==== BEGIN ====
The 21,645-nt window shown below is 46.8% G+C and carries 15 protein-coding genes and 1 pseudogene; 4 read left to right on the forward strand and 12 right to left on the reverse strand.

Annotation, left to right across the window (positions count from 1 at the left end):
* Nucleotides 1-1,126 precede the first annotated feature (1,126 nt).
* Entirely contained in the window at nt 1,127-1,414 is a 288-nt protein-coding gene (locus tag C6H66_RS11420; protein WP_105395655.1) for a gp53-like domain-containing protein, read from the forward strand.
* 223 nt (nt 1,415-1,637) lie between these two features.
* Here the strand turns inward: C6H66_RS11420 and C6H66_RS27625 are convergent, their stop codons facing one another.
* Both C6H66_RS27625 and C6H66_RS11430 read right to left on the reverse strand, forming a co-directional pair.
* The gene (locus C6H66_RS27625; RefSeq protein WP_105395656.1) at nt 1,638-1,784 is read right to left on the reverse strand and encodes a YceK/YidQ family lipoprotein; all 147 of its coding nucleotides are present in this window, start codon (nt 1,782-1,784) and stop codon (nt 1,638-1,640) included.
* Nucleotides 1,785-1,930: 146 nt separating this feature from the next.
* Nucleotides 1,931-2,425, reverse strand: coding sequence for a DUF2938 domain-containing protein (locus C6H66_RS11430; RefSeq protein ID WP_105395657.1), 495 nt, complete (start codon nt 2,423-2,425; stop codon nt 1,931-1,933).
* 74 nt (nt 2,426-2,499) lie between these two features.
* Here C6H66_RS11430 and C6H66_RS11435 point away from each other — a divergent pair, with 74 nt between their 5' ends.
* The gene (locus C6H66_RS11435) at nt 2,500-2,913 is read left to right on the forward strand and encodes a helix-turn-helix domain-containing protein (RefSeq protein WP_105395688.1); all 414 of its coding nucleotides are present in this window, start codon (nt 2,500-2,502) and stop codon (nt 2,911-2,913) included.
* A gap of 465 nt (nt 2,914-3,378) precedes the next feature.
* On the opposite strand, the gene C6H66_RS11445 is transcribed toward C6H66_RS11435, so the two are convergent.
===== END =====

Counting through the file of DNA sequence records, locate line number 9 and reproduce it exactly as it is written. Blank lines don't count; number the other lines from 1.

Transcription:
* Nucleotides 1,785-1,930: 146 nt separating this feature from the next.